Four weeks into your pregnancy, your baby (called an embryo) consists of two layers of cells — the epiblast and the hypoblast — that will eventually develop into all of your baby's organs and body parts. Two other structures that develop at this time are the amnion and the yolk sac. The amnion, filled with amniotic fluid, will surround and protect the growing embryo. The yolk sac will produce blood and help to nourish the embryo until the placenta takes over that role.
This week your baby continues to implant in your uterus, burying itself deep within the endometrium. Once implanted, your baby starts to produce a hormone called human chorionic gonadotropin (hCG), which helps to maintain the lining of the uterus. It also sends a signal to the ovary to stop releasing an egg each month, which stops your monthly periods. Some women experience slight cramping and spotting of blood during this week while implantation is taking place, and they may mistake this for a period, as it often occurs around the time their monthly period was due.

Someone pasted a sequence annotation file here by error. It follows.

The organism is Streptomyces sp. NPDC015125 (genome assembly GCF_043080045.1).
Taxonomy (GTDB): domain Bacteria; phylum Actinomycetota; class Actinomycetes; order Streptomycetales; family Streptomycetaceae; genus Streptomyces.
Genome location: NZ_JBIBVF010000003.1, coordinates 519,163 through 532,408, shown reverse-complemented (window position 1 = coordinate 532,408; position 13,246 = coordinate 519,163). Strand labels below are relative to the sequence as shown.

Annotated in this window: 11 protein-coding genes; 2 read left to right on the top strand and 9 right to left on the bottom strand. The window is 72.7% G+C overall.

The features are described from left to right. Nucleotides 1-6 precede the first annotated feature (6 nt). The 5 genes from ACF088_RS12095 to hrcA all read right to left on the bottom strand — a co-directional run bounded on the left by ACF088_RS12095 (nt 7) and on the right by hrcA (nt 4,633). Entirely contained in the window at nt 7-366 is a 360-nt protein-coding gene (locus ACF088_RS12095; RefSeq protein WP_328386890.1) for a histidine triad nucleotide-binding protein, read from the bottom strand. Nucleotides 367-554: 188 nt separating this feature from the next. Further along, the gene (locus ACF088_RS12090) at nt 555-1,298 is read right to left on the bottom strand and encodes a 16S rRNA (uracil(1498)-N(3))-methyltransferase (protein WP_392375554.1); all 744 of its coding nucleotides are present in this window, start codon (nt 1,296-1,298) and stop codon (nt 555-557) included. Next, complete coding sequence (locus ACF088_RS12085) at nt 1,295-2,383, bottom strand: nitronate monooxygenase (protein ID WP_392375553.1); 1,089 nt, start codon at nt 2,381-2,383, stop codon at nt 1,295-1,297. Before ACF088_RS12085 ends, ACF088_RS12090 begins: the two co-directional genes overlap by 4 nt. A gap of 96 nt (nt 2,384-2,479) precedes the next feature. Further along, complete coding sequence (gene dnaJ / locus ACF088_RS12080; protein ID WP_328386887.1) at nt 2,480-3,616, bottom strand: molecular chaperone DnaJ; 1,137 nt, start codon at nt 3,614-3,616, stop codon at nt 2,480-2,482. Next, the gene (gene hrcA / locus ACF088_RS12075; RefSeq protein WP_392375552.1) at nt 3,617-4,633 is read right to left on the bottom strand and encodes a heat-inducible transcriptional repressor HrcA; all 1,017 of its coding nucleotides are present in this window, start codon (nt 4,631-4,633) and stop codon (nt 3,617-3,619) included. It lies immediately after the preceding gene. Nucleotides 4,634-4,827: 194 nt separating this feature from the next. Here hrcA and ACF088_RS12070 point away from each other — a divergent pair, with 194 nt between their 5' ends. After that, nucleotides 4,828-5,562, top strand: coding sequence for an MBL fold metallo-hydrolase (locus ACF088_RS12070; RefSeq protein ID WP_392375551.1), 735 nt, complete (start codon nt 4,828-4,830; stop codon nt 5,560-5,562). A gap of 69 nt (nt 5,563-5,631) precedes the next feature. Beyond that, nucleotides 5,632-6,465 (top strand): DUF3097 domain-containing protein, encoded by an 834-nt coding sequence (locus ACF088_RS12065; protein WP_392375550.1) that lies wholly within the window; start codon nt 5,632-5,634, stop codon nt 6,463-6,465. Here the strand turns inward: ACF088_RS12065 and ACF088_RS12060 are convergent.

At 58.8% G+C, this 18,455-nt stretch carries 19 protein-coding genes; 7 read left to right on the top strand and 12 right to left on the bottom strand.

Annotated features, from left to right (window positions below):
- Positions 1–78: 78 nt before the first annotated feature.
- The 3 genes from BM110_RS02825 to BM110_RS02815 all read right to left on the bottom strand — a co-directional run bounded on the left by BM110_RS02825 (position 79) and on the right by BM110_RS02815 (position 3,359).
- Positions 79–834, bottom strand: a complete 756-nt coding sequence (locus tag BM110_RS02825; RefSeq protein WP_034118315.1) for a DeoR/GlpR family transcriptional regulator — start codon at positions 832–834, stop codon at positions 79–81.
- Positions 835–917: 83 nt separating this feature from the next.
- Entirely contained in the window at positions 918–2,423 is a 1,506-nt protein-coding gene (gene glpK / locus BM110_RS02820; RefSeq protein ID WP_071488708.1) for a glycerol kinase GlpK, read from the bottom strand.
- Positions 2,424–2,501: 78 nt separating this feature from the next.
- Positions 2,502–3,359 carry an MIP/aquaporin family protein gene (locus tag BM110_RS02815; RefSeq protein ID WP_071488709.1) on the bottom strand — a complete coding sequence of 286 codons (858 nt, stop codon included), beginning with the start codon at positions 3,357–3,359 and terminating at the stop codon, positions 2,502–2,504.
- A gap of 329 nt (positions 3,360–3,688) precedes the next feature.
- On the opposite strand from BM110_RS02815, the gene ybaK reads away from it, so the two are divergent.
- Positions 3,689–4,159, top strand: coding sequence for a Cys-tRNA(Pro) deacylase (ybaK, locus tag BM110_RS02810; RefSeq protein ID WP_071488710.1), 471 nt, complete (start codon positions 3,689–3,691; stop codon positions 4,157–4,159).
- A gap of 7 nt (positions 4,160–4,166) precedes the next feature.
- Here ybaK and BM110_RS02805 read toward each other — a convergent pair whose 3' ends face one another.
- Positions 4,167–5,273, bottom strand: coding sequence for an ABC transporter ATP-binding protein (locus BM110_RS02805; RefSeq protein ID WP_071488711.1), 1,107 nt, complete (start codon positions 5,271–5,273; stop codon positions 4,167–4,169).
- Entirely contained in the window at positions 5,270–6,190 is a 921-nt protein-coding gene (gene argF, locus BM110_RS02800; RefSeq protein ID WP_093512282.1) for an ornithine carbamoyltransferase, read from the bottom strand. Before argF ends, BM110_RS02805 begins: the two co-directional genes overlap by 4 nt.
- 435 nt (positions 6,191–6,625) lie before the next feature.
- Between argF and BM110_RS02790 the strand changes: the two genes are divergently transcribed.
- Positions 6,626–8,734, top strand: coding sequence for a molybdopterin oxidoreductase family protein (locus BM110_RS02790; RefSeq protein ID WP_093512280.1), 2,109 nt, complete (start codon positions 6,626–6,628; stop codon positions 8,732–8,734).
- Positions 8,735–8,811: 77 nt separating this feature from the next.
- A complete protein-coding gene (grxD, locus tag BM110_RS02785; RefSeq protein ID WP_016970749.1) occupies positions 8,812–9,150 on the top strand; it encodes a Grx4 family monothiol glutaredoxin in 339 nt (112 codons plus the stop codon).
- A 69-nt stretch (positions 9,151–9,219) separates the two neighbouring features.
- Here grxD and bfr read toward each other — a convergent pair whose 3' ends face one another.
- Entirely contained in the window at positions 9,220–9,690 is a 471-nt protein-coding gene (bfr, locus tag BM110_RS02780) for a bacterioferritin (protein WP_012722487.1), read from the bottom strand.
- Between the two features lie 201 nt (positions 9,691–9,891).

hCG is the hormone that is measured in pregnancy tests. This week a pregnancy test will probably be able to detect your pregnancy! hCG also causes the symptoms of pregnancy, which can appear this week. Fatigue, tingling or aching breasts, or nausea might lead you to believe your period will be starting any day because the first pregnancy symptoms resemble premenstrual syndrome (PMS). But by the end of this week, your expected period will not take place. Your pregnancy is well on its way!
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